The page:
How the public came together to support COVID-19 vaccines for the world’s most vulnerable

People around the world have demonstrated global solidarity by donating to the COVAX Facility, providing vaccines to those who would otherwise have no access.

Cold chain maintained to AstraZeneca vaccine bring brought into a vaccine camp targeted for the age 60+ population – © UNICEF/UN0429189/


When Lady Nicky Tyler got her vaccine in the UK, she felt both lucky that she was able to get a vaccine so quickly, but also “really frustrated” at how millions around the world were being denied this life-saver.

“We wanted to encourage worldwide solidarity that is needed by people in countries with lower financial means.”

“We were just seeing the potential benefits of the free NHS vaccine in Britain, but nobody – government, media or even the churches – was highlighting the need to help less well-off countries. It was already obvious nobody would be safe from COVID-19 until everyone was. And I believe that all humanity is of equal value,” says Lady Tyler, wife of Lord Paul Tyler, a working peer in the UK Parliament’s House of Lords and ardent campaigner.

They spoke to Lord Jonny Oates (vice-chair of the All-Party Parliamentary Group on Vaccinations for All), who knew of the work of Gavi, and together were determined to develop a simply way in which individuals could donate direct to the COVAX facility, which aims to ensure that COVID-19 vaccines reach the most vulnerable in the world.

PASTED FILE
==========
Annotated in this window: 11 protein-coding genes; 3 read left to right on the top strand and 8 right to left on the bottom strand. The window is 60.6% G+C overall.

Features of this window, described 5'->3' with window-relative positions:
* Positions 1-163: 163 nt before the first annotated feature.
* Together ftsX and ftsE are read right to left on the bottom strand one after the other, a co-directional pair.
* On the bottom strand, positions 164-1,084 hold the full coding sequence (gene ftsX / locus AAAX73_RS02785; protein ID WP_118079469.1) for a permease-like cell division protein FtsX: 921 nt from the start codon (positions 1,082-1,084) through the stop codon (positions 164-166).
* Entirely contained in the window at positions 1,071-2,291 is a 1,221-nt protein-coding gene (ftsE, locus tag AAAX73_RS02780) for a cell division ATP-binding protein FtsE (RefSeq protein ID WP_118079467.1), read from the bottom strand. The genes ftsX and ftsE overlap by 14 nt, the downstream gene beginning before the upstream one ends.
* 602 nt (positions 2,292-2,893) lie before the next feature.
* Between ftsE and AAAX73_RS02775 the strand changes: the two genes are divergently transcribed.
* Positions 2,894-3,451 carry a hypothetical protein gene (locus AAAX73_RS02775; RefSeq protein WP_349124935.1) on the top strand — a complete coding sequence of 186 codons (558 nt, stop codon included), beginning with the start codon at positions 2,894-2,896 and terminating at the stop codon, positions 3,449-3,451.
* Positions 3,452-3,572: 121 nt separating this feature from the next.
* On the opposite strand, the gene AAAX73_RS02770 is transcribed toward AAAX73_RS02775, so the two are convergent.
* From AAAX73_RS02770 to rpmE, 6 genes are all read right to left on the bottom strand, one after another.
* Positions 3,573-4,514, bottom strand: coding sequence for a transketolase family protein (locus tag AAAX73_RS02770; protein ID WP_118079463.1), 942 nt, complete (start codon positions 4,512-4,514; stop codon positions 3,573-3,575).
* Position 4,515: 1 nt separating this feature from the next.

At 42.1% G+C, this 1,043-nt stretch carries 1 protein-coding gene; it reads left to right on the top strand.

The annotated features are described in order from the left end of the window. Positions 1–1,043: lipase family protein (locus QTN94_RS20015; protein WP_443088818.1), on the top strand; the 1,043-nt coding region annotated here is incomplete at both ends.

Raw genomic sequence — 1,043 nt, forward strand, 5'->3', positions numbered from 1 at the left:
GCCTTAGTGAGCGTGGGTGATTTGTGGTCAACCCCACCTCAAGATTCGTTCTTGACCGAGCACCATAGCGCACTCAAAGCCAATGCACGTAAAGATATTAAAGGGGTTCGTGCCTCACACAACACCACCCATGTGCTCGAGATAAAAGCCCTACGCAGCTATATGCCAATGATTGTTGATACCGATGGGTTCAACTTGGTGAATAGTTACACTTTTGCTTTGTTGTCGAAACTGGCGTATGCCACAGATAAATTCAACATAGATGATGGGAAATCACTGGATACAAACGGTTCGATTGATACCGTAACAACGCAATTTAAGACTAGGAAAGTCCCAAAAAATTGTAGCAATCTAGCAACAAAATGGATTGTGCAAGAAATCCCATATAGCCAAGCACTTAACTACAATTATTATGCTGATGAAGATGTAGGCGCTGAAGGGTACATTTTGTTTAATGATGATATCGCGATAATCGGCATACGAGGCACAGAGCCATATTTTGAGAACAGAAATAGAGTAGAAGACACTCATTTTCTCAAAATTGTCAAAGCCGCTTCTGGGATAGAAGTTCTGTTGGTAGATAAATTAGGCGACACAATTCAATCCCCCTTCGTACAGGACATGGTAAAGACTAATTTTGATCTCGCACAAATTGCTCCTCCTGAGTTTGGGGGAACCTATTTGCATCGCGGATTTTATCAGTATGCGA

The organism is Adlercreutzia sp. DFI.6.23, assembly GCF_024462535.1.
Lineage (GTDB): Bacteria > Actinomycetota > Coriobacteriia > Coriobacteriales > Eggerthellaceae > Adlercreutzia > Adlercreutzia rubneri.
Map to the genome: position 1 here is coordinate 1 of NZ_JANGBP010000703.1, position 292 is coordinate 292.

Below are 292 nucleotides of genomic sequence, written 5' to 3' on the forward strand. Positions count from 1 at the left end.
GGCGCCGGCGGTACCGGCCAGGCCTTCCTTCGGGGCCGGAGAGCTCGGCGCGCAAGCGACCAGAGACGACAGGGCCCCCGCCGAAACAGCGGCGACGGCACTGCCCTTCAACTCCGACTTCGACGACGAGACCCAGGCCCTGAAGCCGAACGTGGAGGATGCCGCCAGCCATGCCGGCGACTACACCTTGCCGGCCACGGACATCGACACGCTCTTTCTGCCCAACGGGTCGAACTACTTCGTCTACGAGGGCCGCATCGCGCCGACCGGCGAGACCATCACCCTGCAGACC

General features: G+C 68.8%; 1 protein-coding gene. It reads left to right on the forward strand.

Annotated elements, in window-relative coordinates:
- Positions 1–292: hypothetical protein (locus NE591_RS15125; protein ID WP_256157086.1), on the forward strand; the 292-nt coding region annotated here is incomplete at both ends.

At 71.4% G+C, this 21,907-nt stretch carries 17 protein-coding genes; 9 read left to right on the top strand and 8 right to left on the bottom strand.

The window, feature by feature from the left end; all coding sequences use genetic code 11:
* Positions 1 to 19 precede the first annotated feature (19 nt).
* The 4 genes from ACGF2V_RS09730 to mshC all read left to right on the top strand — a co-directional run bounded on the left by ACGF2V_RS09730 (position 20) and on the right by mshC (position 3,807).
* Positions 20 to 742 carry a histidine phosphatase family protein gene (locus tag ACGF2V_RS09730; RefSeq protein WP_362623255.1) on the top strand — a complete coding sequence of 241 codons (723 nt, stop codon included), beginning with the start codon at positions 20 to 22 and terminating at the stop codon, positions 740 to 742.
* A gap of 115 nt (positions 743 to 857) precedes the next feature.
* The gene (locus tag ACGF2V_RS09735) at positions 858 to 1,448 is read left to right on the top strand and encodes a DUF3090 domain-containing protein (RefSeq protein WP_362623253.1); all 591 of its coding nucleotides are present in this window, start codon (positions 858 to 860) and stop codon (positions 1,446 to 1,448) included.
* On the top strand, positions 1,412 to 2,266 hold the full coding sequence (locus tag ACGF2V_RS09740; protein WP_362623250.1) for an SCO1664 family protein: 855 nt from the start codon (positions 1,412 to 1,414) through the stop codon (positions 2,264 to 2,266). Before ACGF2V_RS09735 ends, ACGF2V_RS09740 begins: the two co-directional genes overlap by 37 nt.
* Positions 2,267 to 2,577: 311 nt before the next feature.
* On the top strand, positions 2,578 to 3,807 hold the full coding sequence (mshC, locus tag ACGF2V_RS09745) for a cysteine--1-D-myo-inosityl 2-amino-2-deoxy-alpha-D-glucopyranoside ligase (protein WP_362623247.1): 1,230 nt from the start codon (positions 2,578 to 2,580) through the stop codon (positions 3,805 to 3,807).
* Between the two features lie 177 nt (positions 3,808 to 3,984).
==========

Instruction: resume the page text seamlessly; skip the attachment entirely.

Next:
Their initiative became the UK COVAX AMC donate page and the work was streamlined with parallel fundraising campaigns such as Get One Give One.

By mid-February a cross-party and non-party group in the House of Lords endorsed this initiative and, through a social media campaign, it raised more than GBP 450,000 from the UK public for COVID-19 vaccines, including GBP 30,000 from the Rotary Club of Cheltenham, as well as GBP 130,000 for Gavi’s core work preventing death, disease and debilitation through equitable access to routine vaccines.

Meanwhile in Belgium, campaign leader Herman Wouters organised a public fundraising campaign on behalf of The King Baudouin Foundation and raised nearly € 120,000 for COVAX.

Wouters says his friend Marc Eneman, a psychiatrist based in Leuven, first proposed that people could donate the cost of their vaccine to others, as in Belgium everyone got their vaccine for free. As Wouters had experience in raising funds in Burundi and Rwanda, he helped set up a committee that through The King Baudouin Foundation campaigned to fund “A vaccine for everyone”.

“We wanted to encourage worldwide solidarity that is needed by people in countries with lower financial means”, says Wouters.

Now that we’re nearly two years into the pandemic, and people may be feeling exhausted by all the effort required, how do we continue to engage their support? “Although it is not easy to maintain a continuous effort, says Wouters, “for humanity it is becoming more and more important to share global concerns and solve them together.”

Lord Oates emphasises that a year later, the need is as great as ever “We are reminded daily that Covid is a global threat. Now that the booster jabs are under way here we would love to see a renewed initiative to encourage individuals to show their gratitude.”